There’s been a lot of talk about the care management and coordination approach organizations should take. Traditional health and human services agencies are being asked to manage/coordinate care for clients or patients. It’s important your organization’s partners share your vision. The collective we are responsible for the care of an individual — even when the services are not directly provided by the organization. When coordinating care, the case managers become the care managers.
Healthcare initiatives like care coordination, interoperability, and CDSS all rely on the ability to reliably and quickly share information. To be certain healthcare providers are successful in the future, they must not only provide better care with less, they must also become partners with providers from treatment settings previously considered disparate. Whether these are providers of mental health, substance use, public health, or primary care services, they must open their minds to parallel treatment paradigms while opening their systems to parallel data sources.
I recently presented on the topic of Disruptive Innovation. Like many things in life, the speaking opportunity happened by accident. I was asked to fill-in for Netsmart Chief Operating Officer Tom Herzog who had a previous commitment. Since Tom is an inspiring speaker, especially on this topic, I was a little intimidated. After looking at his slides, I realized he and I came at Disruptive Innovation from different perspectives. Tom’s take was very technology-oriented and mine more clinical.
After delivering a fascinating view on the potential applications of big data and analytics in healthcare at the 2013 Knowledge Network event, Jeff Hammerbacher, who was responsible for conceiving, building and leading the data team at Facebook, and is now leading a team partnered with Mt. Sinai School of Medicine on a project designed to apply the power of Big Data to predicting and understanding the process and treatment of disease, was asked a simple question: What do you think is the biggest opportunity to apply big data in healthcare right now? His reply: Understanding what is currently happening across the healthcare ecosystem would be a good place to start. For a pioneering disruptive thinker like Mr. Hammerbacher to offer such a simple actionable item as his first thought, tells you we have much work to do to harness the opportunity in front of us to make better use of data.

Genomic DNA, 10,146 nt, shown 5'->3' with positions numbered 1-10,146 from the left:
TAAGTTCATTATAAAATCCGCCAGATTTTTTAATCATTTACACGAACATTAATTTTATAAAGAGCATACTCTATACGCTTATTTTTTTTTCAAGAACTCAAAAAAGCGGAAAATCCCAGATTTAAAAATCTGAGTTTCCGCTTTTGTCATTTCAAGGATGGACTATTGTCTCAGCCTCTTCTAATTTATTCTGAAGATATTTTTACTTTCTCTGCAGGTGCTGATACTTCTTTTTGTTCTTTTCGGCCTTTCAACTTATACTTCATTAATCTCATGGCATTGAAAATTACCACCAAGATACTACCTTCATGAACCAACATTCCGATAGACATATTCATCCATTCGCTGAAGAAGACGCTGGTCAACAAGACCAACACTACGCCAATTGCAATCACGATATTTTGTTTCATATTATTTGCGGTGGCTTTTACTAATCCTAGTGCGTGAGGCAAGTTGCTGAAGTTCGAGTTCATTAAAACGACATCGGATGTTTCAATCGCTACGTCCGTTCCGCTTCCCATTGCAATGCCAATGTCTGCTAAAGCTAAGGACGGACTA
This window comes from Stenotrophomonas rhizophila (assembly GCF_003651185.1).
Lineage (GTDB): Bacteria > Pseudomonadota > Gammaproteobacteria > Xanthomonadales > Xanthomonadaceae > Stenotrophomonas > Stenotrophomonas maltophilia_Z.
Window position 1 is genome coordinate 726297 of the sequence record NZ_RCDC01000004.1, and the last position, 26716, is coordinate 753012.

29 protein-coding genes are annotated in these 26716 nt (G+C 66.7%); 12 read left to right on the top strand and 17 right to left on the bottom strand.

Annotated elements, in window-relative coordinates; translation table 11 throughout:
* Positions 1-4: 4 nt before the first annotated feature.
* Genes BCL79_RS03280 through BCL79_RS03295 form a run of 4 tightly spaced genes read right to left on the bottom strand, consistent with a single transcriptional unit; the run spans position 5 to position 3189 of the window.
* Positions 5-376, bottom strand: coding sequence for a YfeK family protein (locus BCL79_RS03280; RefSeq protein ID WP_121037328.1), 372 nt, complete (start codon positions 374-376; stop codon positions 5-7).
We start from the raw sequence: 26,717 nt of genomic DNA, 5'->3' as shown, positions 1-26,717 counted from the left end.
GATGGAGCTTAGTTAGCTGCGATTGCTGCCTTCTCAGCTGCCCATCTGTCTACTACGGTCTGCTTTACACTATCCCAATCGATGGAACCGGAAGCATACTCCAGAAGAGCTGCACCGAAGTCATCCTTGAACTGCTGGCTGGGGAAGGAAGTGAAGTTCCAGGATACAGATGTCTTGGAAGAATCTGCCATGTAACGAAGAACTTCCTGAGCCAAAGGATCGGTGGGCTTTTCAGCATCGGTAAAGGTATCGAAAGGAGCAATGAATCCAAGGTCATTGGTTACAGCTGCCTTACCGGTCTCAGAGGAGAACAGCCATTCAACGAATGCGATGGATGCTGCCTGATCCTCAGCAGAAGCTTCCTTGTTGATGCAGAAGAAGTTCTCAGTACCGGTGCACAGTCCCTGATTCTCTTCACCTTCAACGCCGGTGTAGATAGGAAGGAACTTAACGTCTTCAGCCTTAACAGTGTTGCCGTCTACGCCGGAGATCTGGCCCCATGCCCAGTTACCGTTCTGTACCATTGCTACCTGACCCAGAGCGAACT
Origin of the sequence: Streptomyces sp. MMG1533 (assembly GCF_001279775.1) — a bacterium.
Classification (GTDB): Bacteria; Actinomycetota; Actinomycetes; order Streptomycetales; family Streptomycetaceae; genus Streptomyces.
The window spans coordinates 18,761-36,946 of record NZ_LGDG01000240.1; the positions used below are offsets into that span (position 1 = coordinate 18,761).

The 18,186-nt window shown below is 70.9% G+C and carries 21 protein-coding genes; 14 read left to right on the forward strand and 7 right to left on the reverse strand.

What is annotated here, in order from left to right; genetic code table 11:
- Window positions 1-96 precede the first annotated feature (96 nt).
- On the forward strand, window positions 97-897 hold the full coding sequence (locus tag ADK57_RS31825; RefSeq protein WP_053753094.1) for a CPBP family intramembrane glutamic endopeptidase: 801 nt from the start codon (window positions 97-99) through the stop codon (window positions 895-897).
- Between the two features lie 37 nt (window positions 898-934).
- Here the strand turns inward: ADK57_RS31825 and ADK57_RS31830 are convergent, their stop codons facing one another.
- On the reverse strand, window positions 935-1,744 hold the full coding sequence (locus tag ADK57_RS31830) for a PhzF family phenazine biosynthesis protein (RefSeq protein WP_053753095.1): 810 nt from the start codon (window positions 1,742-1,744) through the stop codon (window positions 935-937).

You’ve heard the buzz, ICD-10 will be delayed a year now that President Obama has signed the bill. At Netsmart, we believe the delay to ICD-10 implementation simply forestalls the inevitable. All current activities from Accountable Care, Meaningful Use, and Mental Health Parity are based upon a shift from pay-for-quantity to pay-for-quality.
The Health Information Technology for Economic and Clinical Health Act (HITECH Act) outlined the adoption of electronic health records (EHRs) through Meaningful Use. The MU requirements include functional capabilities for clinical decision support rules. Any organization or provider going after MU incentive dollars are getting acquainted with decision support functionalities.